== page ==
The conference, organised by the two European trade associations, was the first opportunity for stakeholders to air views on the emotive topic since the submission of comments in response to the EC discussion paper in June.
Robert Madelin, director general of DG Sanco, European Commission, laid down the challenge in his opening comments to "adopt an open-minded, open collaboration, not take a 'everyone should agree with me' approach".
Although some disagreements remained over issues such as the feasibility of a two-tier system and whether minor adverse effects are acceptable, by-and-large the day progressed without thundering disagreements.
EHPM chairman Peter van Doorn described the process of finding consensus from divergent viewpoints as "more psychological than legal".
"It is progress that people are not upset. Before, the discussion would have been more outspoken," he said. "People being silent does not necessarily mean that people agree, but the conference has helped." His optimism was echoed by other key participants. Basil Mathioudakis, head of food law, nutrition and lebelling unit, DG Sanco, said the conference "was extremely helpful in putting forward potential solutions for some of the issues.
"The process will be complicated - it is sometimes an emotional one. We've come a long way from when food supplements were not allowed in certain markets, or were considered as medicines."
In his conclusion, Prof Dr Arpad Somoghi, resident advisor to the EU twinning project food safety office at Hungary's ministry for agriculture and rural development, said: "There are a number of issues, but I feel this meeting was less emotional and more balanced - even if there were dramatically opposed viewpoints. I am more satisfied and optimistic than ever before."
However not everyone felt that the calm, measured atmosphere represented some stakeholders' true feelings.
During the afternoon break Chris Whitehouse, managing director of UK lobby group The Whitehouse Consultancy, told NutraIngredients.com that the tone of the meeting was "bland".
"No-one is rocking the boat," he said. "There is still everything to play for, but the specialty product sector needs to keep up the pressure."
Although conducted in an orderly manner, the final session brought to light some significant differences of opinion - particularly over the UK's position that a two-tier system would allow member states to keep high dose products on the market, so long as they carry warning labels.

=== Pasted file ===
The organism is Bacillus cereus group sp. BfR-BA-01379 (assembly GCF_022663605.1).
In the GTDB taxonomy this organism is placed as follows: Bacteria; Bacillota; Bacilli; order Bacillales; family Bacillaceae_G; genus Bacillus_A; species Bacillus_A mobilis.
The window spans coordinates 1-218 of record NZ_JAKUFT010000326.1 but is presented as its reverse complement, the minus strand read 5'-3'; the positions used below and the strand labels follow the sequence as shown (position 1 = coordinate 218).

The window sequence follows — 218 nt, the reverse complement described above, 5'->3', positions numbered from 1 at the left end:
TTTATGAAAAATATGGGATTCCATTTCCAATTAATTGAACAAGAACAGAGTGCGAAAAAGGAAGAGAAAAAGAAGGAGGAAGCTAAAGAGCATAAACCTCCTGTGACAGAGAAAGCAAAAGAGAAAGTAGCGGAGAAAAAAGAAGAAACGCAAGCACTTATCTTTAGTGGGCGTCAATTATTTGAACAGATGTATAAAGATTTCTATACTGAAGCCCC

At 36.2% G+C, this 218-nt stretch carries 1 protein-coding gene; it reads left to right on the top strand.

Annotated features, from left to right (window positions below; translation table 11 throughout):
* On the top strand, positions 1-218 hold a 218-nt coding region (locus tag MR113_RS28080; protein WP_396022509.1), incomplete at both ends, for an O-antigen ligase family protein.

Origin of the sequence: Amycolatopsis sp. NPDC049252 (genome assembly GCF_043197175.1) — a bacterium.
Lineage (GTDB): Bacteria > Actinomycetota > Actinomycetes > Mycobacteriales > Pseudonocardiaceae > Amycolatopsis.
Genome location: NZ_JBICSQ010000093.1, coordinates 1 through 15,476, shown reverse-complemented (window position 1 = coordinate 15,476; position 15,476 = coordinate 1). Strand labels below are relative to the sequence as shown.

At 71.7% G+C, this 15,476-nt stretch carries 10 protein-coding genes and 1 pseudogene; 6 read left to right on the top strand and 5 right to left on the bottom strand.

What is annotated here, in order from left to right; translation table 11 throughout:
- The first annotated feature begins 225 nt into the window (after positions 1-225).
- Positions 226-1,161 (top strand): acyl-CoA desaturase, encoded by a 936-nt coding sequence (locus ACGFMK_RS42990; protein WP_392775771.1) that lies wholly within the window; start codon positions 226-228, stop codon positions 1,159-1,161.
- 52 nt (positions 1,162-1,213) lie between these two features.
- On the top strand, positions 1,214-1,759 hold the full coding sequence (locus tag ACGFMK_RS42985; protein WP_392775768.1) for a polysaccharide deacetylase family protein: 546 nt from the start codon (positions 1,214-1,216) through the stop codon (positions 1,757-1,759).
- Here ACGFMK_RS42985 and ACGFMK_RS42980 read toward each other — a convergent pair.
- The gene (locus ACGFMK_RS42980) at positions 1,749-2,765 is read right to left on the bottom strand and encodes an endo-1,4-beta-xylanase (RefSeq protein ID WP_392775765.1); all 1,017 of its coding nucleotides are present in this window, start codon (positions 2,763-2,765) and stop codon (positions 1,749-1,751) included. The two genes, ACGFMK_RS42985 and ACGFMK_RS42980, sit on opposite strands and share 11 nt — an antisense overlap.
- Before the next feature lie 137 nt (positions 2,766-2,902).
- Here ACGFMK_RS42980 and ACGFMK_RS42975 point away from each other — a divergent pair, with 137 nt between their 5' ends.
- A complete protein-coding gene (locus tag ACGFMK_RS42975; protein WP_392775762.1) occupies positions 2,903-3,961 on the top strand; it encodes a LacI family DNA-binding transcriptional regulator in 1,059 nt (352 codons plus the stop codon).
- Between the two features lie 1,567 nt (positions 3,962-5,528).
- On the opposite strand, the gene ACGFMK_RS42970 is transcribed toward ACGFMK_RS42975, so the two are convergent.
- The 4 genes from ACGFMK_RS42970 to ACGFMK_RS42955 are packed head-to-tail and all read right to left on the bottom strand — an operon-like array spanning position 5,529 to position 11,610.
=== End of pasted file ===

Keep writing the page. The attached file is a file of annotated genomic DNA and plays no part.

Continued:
Mathioudakis' comment that "experience has shown that such warnings are not welcome by consumers or manufacturers" met with a flurry of differing opinions.
Whitehouse countered:"Warning labels are warmly welcomed by consumers as they could keep products on the market, and they have access to information".
But Ric Hobby, chairman of the UK's Council for Responsible Nutritio, came down in Mathioudakis' camp: "The majority of manufacturers do not want to use warnings and consumers are adverse to that".
Van Doorn told NutraIngredients.com that the two-tier system "is not the policy of EHPM. We have not proposed it and we will not propose it".
He reiterated the EHPM position that the upper levels should be the starting point, and these should not be exceeded.
Closely connected with the issue of high-dose products is whether or not mild adverse effects are acceptable, if they consumer is aware that there may be some consequence of taking a particular product.
One point of view is that many foods can have a minor adverse effect if consumed in excess, so why should vitamins and minerals be any different. As Whitehouse put it, "If I drink too much mineral water I will go to the loo. Quite clearly we are not going to restrict water because it leads to urination."
But Prof Peter Aggett, head of Lancashire University's School of Health and Postgraduate medicine, said that the interactions impairing intestinal absorption or utilisation should be considered.
While the consumer is aware if they have diarrhoea, whereas absorption or utilisation effects are long term, insidious and most consumers wouldn't expect it or monitor it.
Controversy over the setting of vitamin and mineral levels is certainly nothing new. It was one of the main arguments in an unsuccessful legal challenge to the 2002 Supplements Directive in 2005.
Some stakeholders remain unconvinced about the need for maximum levels at all.
Bert Schwitters, from Dutch supplements company INC, told NutraIngredients.com he believes the whole debate is lopsided, since more people experience serious effects from a deficiency of vitamins and minerals than from an excess.
He said that the idea of normal intended use is very important: "No product comes from a blank, faraway planet," he said. "Manufacturers bring products to market for a certain use".
Schwitters believes that there are already enough checks and balances built in to ensure product safety - such as good manufacturing practices and the EC regulation 178/2002, which sets general principles applicable to measures of EU food law, such as the setting of maximum amounts.